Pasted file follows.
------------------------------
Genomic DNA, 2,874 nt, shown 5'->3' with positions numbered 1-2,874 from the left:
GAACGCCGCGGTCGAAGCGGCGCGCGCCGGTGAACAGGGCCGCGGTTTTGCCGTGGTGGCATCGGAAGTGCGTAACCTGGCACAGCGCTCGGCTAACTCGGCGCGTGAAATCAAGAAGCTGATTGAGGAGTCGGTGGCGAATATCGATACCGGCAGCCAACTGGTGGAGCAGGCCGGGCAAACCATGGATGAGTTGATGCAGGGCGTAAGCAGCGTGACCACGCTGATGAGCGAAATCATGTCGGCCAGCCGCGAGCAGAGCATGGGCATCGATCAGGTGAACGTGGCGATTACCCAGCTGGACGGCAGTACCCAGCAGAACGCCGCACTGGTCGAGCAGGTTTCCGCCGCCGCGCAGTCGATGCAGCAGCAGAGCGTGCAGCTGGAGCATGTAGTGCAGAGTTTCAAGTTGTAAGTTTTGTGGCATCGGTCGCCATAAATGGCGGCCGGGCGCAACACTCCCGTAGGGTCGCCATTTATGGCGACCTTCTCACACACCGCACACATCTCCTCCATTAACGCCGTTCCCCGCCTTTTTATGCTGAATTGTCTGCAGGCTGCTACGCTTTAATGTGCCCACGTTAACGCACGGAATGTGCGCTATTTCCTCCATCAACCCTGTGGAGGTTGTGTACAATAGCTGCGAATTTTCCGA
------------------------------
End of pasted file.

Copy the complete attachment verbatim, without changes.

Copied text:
Genomic DNA, 2,874 nt, shown 5'->3' with positions numbered 1-2,874 from the left:
GAACGCCGCGGTCGAAGCGGCGCGCGCCGGTGAACAGGGCCGCGGTTTTGCCGTGGTGGCATCGGAAGTGCGTAACCTGGCACAGCGCTCGGCTAACTCGGCGCGTGAAATCAAGAAGCTGATTGAGGAGTCGGTGGCGAATATCGATACCGGCAGCCAACTGGTGGAGCAGGCCGGGCAAACCATGGATGAGTTGATGCAGGGCGTAAGCAGCGTGACCACGCTGATGAGCGAAATCATGTCGGCCAGCCGCGAGCAGAGCATGGGCATCGATCAGGTGAACGTGGCGATTACCCAGCTGGACGGCAGTACCCAGCAGAACGCCGCACTGGTCGAGCAGGTTTCCGCCGCCGCGCAGTCGATGCAGCAGCAGAGCGTGCAGCTGGAGCATGTAGTGCAGAGTTTCAAGTTGTAAGTTTTGTGGCATCGGTCGCCATAAATGGCGGCCGGGCGCAACACTCCCGTAGGGTCGCCATTTATGGCGACCTTCTCACACACCGCACACATCTCCTCCATTAACGCCGTTCCCCGCCTTTTTATGCTGAATTGTCTGCAGGCTGCTACGCTTTAATGTGCCCACGTTAACGCACGGAATGTGCGCTATTTCCTCCATCAACCCTGTGGAGGTTGTGTACAATAGCTGCGAATTTTCCGA